Happy New Year! At a time when everyone is beginning to implement their new year’s resolution to make life changes, why not consider making 2013 the year you reduced your carbon footprint and helped the community at large by planting a sustainable vegetable garden. Below are five interfaith organizations and resources, which can guide you in making some green changes around your home and in your house of worship.
GreenFaith’s mission is to inspire, educate and mobilize people of diverse religious backgrounds for environmental leadership. They aim to connect individuals and religious leaders to understanding that protecting the environment is a religious obligation. Take a look at their religious teachings section, where they list Christian, Hindu, Islamic, Buddhist and Jewish literature advocating on behalf of the environment. Especially useful are their start up kits for beginning to renew your house of worship or individual space into a green environment. They list three easy first steps to approaching becoming green as an individual, such as making a vegetarian dinner today or turning your thermometer down by 1 degree! Additionally they have a list of issues and action kits that you can browse through if you like to pursue environmental advocacy through a faith perspective.
The mission of Interfaith Power & Light is to be faithful stewards of creation by responding to global warming through the promotion of energy conservation, energy efficiency, and renewable energy. They’re upcoming action project for is a national “Preach-In”, and also provide sample sermons to give ministers and lay leaders ideas on what to say during worship, which include sermons written by Islamic, Jewish, Christian, Baha’i and Buddhist leaders. On the website you can also order a Preach-In kit to start mobilizing your religious community to prepare for the action on Feb 8-10th. Another great resource that IPL provides can be for either lay leaders or community organizers are their list of study guides. The one free study guide, Scientific and Spiritual Dimensions of Climate Change, is particularly helpful as it was written from a Baha’i’s perspective, but with interfaith participants in mind. The group study is set up for 9 classes of about 2 hours each, a great way to bring your religious or interfaith community together to learn about climate change.
IYCJ’s mission is to contribute to a more just and sustainable society by empowering a new generation of leaders for climate justice, diverse youth inspired by their faith. The year-long program is free and for students active in local congregations in the Washington DC, Maryland and Virginia areas. They provide three retreats a year, monthly meetings and paid internships over the summer for youth. Check out their teaching model, and if you know of any teens in this region pass on the application to them.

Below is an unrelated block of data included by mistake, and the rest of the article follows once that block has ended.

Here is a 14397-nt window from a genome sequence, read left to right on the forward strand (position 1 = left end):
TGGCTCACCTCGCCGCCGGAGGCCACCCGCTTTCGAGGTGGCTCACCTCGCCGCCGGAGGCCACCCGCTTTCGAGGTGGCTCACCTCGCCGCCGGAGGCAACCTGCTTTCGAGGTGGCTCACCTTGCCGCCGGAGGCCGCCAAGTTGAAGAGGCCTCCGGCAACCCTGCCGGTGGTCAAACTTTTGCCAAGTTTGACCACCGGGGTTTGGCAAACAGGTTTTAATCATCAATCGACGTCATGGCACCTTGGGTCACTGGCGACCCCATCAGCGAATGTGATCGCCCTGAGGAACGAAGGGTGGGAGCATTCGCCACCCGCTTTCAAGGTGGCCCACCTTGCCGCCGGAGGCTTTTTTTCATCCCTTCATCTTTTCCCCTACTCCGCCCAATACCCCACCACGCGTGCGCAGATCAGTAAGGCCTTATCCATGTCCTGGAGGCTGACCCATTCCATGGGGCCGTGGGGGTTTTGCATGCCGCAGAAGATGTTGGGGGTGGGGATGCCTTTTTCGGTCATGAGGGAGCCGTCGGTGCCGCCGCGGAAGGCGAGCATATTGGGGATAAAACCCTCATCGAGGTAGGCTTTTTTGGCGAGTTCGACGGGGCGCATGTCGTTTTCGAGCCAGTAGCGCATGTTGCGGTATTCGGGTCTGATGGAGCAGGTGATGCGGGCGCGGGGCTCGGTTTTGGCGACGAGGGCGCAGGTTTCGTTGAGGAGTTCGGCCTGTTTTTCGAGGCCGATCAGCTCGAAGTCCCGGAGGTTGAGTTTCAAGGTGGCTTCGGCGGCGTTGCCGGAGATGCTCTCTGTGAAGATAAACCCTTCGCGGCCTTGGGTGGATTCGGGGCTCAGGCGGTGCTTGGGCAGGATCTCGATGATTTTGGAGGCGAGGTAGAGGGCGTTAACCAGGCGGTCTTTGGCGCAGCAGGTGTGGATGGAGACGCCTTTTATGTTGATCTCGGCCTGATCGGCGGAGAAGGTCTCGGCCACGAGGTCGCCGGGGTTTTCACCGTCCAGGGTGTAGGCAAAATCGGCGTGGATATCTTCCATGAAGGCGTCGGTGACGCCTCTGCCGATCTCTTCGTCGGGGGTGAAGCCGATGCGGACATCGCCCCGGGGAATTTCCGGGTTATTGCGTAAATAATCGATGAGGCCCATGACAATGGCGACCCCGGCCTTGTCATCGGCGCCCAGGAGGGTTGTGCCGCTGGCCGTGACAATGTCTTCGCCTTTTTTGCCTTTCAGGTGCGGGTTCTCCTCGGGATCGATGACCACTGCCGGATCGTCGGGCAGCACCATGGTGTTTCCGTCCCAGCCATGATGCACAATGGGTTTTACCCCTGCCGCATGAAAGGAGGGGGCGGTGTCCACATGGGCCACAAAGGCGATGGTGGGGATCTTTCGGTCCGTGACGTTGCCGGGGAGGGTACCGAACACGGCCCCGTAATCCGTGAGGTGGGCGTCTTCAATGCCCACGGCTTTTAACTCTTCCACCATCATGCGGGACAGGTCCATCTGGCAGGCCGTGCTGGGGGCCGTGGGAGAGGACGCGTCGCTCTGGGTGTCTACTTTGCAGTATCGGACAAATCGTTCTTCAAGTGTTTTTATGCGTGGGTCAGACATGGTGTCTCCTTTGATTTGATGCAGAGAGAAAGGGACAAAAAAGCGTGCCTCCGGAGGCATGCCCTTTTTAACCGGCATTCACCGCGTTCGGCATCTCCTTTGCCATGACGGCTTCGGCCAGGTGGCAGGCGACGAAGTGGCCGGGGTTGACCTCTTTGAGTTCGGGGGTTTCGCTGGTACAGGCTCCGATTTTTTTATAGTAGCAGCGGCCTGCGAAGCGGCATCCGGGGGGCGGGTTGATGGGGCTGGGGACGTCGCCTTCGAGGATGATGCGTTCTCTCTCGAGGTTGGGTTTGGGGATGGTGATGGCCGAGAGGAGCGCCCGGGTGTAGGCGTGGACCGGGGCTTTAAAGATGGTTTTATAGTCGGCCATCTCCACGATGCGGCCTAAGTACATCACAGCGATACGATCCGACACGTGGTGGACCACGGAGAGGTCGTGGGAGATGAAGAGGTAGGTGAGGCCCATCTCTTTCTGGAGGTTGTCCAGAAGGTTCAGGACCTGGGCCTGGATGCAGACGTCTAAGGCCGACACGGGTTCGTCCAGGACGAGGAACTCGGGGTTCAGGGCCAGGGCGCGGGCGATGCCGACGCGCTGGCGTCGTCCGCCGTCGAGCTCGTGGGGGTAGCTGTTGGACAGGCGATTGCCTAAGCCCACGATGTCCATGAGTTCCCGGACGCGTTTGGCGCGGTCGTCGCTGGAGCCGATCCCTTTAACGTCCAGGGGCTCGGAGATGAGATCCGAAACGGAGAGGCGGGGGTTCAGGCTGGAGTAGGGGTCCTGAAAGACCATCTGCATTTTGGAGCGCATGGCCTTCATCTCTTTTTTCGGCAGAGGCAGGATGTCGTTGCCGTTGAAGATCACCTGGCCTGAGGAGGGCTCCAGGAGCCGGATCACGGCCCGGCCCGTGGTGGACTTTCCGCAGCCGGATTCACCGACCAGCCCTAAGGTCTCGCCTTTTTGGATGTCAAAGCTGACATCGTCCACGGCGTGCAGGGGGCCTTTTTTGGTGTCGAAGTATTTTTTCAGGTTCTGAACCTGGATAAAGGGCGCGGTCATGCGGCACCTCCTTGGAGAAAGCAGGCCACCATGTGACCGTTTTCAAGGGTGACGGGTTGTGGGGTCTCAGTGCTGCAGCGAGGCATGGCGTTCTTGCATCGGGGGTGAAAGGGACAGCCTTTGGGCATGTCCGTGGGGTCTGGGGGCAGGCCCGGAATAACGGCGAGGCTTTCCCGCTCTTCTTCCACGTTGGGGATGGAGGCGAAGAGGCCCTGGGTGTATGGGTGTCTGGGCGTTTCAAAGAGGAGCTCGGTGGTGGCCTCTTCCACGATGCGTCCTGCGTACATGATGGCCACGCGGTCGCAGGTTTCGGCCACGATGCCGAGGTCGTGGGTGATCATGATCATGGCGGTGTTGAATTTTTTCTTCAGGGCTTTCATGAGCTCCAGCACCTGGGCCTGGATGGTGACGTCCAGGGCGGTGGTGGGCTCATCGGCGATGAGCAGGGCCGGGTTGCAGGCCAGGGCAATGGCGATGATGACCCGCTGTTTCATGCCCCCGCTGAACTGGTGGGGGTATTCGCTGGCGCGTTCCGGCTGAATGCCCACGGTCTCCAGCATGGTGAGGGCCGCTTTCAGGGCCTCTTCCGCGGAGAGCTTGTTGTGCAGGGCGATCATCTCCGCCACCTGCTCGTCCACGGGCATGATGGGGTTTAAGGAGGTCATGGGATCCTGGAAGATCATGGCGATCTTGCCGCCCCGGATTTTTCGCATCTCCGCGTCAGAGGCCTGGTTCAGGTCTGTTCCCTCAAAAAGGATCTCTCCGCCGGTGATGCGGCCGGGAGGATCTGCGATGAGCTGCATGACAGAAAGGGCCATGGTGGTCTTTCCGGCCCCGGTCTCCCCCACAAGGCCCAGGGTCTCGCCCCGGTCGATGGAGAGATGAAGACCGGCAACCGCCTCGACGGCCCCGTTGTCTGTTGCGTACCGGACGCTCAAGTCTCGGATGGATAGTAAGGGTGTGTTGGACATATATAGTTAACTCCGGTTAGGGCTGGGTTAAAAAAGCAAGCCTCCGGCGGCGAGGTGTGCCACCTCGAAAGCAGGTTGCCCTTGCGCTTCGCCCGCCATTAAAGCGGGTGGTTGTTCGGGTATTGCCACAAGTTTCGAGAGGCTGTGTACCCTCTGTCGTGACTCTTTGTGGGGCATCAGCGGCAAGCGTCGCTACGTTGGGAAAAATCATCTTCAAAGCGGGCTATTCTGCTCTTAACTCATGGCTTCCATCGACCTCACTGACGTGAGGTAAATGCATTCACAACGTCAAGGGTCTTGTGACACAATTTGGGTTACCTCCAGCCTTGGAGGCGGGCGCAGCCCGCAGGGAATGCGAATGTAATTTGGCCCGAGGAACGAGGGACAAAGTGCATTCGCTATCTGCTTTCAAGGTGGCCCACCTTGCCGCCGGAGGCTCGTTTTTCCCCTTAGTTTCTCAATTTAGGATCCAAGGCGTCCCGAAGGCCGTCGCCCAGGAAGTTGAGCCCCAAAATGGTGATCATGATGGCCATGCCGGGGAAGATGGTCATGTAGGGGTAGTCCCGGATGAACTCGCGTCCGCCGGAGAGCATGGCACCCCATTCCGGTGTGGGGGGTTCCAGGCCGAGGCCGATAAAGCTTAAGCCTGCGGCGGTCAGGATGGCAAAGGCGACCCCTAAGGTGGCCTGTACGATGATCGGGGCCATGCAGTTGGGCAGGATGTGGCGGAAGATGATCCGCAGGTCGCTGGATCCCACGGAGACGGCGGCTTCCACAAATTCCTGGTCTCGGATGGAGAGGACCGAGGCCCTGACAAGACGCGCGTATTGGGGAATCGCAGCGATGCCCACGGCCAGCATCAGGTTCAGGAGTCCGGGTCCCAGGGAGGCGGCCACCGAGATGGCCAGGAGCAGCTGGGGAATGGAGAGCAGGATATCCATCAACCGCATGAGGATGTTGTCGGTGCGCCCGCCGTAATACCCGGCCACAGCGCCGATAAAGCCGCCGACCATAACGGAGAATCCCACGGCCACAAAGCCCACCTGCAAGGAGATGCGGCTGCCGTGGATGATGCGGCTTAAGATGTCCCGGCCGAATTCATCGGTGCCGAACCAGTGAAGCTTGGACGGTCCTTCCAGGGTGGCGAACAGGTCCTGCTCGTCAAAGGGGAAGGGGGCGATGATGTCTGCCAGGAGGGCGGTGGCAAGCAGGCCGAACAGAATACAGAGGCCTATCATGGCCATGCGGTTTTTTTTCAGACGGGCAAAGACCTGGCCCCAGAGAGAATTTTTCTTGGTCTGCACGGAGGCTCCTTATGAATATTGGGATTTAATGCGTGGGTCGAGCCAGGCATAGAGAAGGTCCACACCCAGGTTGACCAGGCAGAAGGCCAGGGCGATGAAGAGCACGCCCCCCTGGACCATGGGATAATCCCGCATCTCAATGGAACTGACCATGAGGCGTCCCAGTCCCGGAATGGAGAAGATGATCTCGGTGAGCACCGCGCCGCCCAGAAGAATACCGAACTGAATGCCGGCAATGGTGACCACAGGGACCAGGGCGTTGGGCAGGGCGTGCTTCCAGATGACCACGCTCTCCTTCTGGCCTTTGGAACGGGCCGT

#4. Green Muslims
Green Muslims seek to emphasize the responsibility of environmental stewardship in American Muslim communities by building partnerships with a spectrum of organizations and interfaith communities. Consider throwing an interfaith iftar potluck during Ramadan to get to know your Muslim neighbors, Green Muslims has provided a guide to hosting a Green Iftar. Another great resource provided by Green Muslims that everyone can use is the No Impact Guide, which challenges to reduce their carbon footprint in just seven days.
Inter-Faith Food Shuttle pioneers innovative, transformative solutions designed to end hunger in local communities. The Plant a Row resource they provide on their website is an excellent way to practice being green in 2013, and helping alleviate hunger in your community. Plant a vegetable row in your yard, and then donate them to your local interfaith shelter. Why gardening? According to Inter-Faith Food Shuttle, approximately 30.3% of children ages 6 to 11 are overweight and 15.3% are obese, and studies show a link between food insecurity and obesity. Gardening provides physical activity, stress relief, family bonding, community building, and most important fresh food for eating. Think about growing vegetables in your yard or in a local community garden and then organizing a delivery to a nearby shelter.
These resources are just a starting point for learning about going green and what diverse faith traditions say about being responsible about taking care of our environments. Think about getting in touch with some of the organizations listed above to adapt and replicate some of the programs in your community.
If you know of any another resources and ideas around interfaith environmental sustainability in local communities, please feel free to leave a link in the comments and we’ll share them via Twitter! 🙂